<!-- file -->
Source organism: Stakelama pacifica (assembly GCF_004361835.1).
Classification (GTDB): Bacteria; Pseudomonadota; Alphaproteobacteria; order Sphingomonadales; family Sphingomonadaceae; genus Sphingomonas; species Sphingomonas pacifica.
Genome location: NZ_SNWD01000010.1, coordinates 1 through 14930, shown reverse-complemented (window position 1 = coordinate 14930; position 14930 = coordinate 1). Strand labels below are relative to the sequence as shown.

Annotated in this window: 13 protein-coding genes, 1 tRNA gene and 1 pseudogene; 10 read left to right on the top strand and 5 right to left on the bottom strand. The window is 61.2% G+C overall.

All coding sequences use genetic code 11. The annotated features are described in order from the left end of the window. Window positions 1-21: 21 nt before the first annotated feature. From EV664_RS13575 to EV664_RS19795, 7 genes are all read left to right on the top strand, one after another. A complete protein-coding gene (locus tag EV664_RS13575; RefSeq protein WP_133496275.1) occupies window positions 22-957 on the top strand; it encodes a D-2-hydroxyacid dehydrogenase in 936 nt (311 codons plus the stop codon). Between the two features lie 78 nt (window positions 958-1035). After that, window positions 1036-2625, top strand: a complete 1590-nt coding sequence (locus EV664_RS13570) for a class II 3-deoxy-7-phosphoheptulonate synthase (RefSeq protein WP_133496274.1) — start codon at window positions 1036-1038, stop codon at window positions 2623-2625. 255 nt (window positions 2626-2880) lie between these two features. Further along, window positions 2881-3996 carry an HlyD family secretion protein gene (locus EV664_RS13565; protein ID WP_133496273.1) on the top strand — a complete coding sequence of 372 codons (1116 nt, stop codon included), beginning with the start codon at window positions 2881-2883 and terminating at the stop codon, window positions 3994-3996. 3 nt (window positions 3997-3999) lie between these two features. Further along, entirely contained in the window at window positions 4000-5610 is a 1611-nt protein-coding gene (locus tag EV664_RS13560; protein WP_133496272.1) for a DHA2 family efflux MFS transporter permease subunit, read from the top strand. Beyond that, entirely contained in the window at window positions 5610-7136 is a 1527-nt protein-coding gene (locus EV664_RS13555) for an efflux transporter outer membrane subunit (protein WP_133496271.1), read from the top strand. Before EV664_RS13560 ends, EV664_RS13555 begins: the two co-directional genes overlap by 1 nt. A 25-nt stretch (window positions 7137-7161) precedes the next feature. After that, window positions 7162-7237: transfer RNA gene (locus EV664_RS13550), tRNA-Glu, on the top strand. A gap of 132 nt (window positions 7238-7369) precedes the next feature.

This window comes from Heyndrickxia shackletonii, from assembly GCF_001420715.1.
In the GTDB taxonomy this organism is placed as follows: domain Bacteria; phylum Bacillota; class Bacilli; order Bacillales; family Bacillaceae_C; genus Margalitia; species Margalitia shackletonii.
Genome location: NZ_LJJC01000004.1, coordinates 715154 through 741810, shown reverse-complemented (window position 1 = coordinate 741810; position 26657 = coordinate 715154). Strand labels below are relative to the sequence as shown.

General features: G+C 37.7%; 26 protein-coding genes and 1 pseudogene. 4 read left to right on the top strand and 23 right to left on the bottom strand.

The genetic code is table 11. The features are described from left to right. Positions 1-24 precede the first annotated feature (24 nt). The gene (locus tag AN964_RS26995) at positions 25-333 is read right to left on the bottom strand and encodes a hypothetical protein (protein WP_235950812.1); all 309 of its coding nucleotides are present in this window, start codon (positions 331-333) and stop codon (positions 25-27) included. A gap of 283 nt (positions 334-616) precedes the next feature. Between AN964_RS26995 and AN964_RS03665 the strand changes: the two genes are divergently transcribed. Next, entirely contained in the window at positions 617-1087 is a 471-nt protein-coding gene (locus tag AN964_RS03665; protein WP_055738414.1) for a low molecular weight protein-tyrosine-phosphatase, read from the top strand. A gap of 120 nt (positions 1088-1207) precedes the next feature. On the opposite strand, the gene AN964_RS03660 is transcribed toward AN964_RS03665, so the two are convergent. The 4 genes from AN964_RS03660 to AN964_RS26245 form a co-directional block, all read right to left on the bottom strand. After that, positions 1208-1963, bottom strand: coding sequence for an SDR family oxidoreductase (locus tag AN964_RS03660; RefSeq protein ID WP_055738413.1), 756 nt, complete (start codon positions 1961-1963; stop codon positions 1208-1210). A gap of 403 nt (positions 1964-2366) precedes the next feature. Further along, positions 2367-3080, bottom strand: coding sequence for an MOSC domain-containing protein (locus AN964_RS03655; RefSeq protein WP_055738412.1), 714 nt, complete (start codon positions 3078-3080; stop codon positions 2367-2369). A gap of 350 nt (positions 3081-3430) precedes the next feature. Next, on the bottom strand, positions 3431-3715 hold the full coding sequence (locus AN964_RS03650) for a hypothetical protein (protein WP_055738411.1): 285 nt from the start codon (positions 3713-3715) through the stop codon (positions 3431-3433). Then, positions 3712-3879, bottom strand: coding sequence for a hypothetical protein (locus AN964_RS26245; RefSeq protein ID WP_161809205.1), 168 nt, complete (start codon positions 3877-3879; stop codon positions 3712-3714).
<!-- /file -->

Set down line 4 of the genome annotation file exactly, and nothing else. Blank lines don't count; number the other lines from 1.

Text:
Annotated in this window: 13 protein-coding genes, 1 tRNA gene and 1 pseudogene; 10 read left to right on the top strand and 5 right to left on the bottom strand. The window is 61.2% G+C overall.